• Great literature is easily found at thrift stores and often in excellent condition (often because the fool who donated it didn’t read a word of it, the horror!) Over half of my classics novels were bought for $1 or less. Thrifting for books isn’t brain surgery, but if you aren’t sure where to start this master post might be of help. 
  • Where to go? Everywhere and anywhere.  I don’t have standalone used bookstores in my area so I go to Goodwill, local charity shops, and consignments stores that offer more than just books. When the store’s focus isn’t solely on books you have a better chance at getting a really good deal.  
  • Have a list handy.   Especially if you aren’t familiar with classic authors (a quick search online can remedy that) but I find running through titles and authors in my mind before I start scanning the shelves to be the most helpful.  Thrifiting is also great for stumbling across new titles, so expect the unexpected.
  • If it looks good don’t hesitate to grab it.  Thifting is a game of finders keepers.  You can always weed through your stack before purchasing; better have the option to return a book to the shelf than watch someone else walk away with it. 
  • Stand. Your. Ground. I’m a nice girl and I’ll move if I feel like someone is encroaching on my personal space but that can mean losing out on a sweet find so don’t be a pushover! (I’m still working on this one.)
  • Learn from your mistakes. I once missed out on about a dozen Calvin and Hobbes comic books because I let some dude walk right in front of me with a cart and preceded to load them up.  Don’t let this happen because Calvin and Hobbes deserve better. 
  • Passing the test. Buying a book depends entirely on your comfort level with its condition.   I personally don’t mind a little wear around the edges of my used books, (they are after all used!) but a little examination doesn’t hurt.   Check that the binding is strong and, if you’re like me, that the book is free of writing in the margins, highlighting, or my least favorite underlining
  • Coughing up the cash.  I spend anywhere from 25 cents to $3.00 on the used paperbacks and hardcovers that I thrift.  More often than not expect to spend $1.00 a title.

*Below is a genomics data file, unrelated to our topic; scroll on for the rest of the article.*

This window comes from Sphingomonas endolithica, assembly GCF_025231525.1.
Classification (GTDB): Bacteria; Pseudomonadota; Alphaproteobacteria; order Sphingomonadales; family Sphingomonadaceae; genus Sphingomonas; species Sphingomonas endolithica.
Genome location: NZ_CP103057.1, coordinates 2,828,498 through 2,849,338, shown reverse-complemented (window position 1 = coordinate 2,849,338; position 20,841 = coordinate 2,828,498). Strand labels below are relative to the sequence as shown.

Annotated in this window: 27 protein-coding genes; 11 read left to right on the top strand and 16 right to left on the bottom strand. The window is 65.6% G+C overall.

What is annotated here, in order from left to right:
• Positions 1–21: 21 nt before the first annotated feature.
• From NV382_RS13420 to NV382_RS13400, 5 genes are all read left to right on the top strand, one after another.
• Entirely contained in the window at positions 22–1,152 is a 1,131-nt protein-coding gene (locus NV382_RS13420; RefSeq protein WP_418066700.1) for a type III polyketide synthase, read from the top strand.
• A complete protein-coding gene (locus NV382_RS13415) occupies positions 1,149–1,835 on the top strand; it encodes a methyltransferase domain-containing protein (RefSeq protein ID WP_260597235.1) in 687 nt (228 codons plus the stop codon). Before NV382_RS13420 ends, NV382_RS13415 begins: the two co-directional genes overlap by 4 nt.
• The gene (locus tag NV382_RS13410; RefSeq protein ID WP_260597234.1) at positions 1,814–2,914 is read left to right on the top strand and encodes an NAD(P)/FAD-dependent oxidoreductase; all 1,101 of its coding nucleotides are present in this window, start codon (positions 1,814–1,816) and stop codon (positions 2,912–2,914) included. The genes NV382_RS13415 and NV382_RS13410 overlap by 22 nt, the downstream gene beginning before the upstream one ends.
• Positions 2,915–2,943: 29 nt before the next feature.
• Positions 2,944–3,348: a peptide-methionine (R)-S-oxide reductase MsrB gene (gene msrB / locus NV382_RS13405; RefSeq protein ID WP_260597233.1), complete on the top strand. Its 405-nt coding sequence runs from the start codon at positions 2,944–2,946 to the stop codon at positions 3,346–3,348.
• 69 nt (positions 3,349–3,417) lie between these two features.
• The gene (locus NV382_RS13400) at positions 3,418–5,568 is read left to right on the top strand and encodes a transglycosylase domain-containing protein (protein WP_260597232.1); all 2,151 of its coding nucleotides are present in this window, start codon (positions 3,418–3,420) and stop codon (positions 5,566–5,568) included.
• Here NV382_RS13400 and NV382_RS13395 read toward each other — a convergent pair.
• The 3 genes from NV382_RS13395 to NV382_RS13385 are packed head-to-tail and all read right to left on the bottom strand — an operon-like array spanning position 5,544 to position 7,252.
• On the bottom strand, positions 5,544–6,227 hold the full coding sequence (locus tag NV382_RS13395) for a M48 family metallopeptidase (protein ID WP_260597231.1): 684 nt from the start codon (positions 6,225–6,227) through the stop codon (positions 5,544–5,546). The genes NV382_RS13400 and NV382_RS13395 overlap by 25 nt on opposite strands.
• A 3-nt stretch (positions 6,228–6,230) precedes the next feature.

• Always be on the hunt. Most shops receive new donations daily so it’s not a matter of picking the right day.  It’s an unpredictable game so the best rule is not to have any.  Some days you find zip and others you wake up in the morning with a prickly feeling that you’ll get lucky and come home with fifteen books for your collection.  Both of those scenarios I’ve experienced recently so the best advice I can offer is this: be open to the possibilities!

(via linguaphilioist)

GERMAN - GENDER HINTS

linguaphilebookofdisquiet:

"Most world languages have nouns that are either masculine or feminine. German, besides capitalizing all nouns, goes them one better and adds a third gender: neuter. The masculine definite article (“the”) is der, feminine is die, and neuter is das….

allthelanguages:

scottieglot:

thechanelmuse:

Mabou Loiseau, 8 Year Old Polyglot Speaks 8 Languages & Plays 8 Musical Instruments

Black excellence!

this girls ego does not to be made any bigger. She is talented but she does not need that attitude at 8.

i would give anything to have had this amount of confidence and self-love at such a young age. The lack of self-esteem in young women and particularly young girls is atrocious so seeing Mabou have this much faith in herself and her abilities is incredible tbh

"that attitude" is perfectly justified but god forbid a little black girl doesn’t hate herself

she is exceptional just leave her be

Type IPA phonetic symbols - online keyboard

(via polyglottalstop)

gaelickitsune:

HeyO! This was a bit of something I’ve wanted to do for awhile. Had it in my mind to do an Irish/Celtic/Gaelic/Welsh/Scottishwhathaveyou guide for awhile. Finally got around to it, at the very tail end of summer. So here goes.